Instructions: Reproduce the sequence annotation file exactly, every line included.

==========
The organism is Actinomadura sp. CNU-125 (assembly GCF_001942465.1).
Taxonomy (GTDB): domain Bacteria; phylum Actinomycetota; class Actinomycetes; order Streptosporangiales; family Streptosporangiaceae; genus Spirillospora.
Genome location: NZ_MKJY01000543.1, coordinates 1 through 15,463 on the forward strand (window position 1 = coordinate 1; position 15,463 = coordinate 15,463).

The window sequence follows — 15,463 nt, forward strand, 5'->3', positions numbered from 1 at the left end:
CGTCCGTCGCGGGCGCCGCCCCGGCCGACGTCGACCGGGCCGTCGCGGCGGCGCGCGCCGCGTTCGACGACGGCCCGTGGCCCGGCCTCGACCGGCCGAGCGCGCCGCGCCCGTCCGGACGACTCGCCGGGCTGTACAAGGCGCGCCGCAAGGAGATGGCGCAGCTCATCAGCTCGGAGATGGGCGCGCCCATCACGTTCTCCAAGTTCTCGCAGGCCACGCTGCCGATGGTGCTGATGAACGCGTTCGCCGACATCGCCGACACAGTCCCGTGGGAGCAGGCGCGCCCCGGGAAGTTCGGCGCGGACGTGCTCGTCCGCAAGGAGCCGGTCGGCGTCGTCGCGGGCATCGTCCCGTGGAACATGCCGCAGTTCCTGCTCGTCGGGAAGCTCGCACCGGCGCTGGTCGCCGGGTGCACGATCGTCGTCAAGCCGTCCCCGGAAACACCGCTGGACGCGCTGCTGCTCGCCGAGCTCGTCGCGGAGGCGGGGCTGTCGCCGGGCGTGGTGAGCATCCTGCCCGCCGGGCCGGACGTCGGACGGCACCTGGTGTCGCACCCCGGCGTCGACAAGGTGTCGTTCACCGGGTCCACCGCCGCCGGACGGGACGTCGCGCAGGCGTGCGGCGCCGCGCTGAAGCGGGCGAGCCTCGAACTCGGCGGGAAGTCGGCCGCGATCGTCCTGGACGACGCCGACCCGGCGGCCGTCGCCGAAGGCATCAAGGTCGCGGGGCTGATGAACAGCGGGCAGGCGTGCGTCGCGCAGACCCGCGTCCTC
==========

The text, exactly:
The organism is Actinomadura sp. CNU-125 (assembly GCF_001942465.1).
Taxonomy (GTDB): domain Bacteria; phylum Actinomycetota; class Actinomycetes; order Streptosporangiales; family Streptosporangiaceae; genus Spirillospora.
Genome location: NZ_MKJY01000543.1, coordinates 1 through 15,463 on the forward strand (window position 1 = coordinate 1; position 15,463 = coordinate 15,463).

The window sequence follows — 15,463 nt, forward strand, 5'->3', positions numbered from 1 at the left end:
CGTCCGTCGCGGGCGCCGCCCCGGCCGACGTCGACCGGGCCGTCGCGGCGGCGCGCGCCGCGTTCGACGACGGCCCGTGGCCCGGCCTCGACCGGCCGAGCGCGCCGCGCCCGTCCGGACGACTCGCCGGGCTGTACAAGGCGCGCCGCAAGGAGATGGCGCAGCTCATCAGCTCGGAGATGGGCGCGCCCATCACGTTCTCCAAGTTCTCGCAGGCCACGCTGCCGATGGTGCTGATGAACGCGTTCGCCGACATCGCCGACACAGTCCCGTGGGAGCAGGCGCGCCCCGGGAAGTTCGGCGCGGACGTGCTCGTCCGCAAGGAGCCGGTCGGCGTCGTCGCGGGCATCGTCCCGTGGAACATGCCGCAGTTCCTGCTCGTCGGGAAGCTCGCACCGGCGCTGGTCGCCGGGTGCACGATCGTCGTCAAGCCGTCCCCGGAAACACCGCTGGACGCGCTGCTGCTCGCCGAGCTCGTCGCGGAGGCGGGGCTGTCGCCGGGCGTGGTGAGCATCCTGCCCGCCGGGCCGGACGTCGGACGGCACCTGGTGTCGCACCCCGGCGTCGACAAGGTGTCGTTCACCGGGTCCACCGCCGCCGGACGGGACGTCGCGCAGGCGTGCGGCGCCGCGCTGAAGCGGGCGAGCCTCGAACTCGGCGGGAAGTCGGCCGCGATCGTCCTGGACGACGCCGACCCGGCGGCCGTCGCCGAAGGCATCAAGGTCGCGGGGCTGATGAACAGCGGGCAGGCGTGCGTCGCGCAGACCCGCGTCCTC